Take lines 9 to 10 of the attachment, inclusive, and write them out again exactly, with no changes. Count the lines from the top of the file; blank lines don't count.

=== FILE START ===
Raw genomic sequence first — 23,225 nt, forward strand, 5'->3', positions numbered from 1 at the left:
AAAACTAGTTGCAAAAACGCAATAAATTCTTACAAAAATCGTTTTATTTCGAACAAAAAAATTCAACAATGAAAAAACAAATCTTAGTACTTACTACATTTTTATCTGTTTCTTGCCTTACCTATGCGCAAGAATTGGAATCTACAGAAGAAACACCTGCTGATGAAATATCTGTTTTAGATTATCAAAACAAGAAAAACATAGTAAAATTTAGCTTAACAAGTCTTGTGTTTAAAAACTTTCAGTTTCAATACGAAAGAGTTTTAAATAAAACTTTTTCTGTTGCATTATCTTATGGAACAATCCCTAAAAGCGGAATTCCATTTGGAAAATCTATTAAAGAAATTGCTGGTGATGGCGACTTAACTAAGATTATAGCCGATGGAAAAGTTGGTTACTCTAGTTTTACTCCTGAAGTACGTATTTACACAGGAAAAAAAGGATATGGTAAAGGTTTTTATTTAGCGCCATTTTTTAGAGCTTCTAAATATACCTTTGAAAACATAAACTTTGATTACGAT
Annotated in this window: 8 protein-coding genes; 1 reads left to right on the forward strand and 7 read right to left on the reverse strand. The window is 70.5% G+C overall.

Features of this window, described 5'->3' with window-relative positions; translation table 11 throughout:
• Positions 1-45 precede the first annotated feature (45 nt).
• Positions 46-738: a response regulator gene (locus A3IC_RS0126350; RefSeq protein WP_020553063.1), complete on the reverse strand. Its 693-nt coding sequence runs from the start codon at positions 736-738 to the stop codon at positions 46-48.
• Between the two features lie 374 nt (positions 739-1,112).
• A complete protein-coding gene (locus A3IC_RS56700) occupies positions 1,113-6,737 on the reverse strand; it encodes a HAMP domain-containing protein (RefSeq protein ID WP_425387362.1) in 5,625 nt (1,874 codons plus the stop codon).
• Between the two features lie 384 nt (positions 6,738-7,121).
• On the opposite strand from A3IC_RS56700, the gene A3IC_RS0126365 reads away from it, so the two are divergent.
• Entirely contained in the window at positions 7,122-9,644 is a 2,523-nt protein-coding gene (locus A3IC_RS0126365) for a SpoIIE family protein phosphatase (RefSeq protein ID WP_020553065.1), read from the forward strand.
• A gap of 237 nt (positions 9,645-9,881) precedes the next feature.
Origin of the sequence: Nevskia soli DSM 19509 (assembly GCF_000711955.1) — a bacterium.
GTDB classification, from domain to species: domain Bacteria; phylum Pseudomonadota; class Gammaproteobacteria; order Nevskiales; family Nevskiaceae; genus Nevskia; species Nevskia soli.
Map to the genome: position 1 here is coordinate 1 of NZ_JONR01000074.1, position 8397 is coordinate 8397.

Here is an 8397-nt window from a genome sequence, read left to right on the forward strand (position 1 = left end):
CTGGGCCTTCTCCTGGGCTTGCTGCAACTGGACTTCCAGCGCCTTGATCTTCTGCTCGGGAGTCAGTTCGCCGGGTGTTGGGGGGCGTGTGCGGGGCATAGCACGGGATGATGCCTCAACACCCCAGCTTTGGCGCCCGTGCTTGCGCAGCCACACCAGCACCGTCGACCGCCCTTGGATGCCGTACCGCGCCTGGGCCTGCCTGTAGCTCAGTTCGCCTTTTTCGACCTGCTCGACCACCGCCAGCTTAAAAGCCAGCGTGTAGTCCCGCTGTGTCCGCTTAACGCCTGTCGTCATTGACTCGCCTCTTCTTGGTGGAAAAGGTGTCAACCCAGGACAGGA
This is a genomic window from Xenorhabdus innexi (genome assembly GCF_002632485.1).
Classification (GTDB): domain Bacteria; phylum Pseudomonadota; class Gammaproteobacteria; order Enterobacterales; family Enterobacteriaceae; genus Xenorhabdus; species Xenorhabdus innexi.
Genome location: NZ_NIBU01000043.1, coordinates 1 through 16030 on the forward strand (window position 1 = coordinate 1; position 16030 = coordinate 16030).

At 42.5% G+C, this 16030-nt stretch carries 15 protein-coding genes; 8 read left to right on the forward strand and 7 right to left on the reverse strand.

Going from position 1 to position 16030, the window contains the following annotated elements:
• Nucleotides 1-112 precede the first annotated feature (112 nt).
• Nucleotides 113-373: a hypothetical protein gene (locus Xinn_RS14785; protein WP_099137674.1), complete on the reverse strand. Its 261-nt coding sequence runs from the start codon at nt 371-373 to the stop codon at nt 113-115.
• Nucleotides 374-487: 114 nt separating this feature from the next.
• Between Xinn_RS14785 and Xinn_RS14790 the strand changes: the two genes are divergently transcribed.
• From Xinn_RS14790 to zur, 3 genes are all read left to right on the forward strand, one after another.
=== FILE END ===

• Between the two features lie 384 nt (positions 6,738-7,121).
• On the opposite strand from A3IC_RS56700, the gene A3IC_RS0126365 reads away from it, so the two are divergent.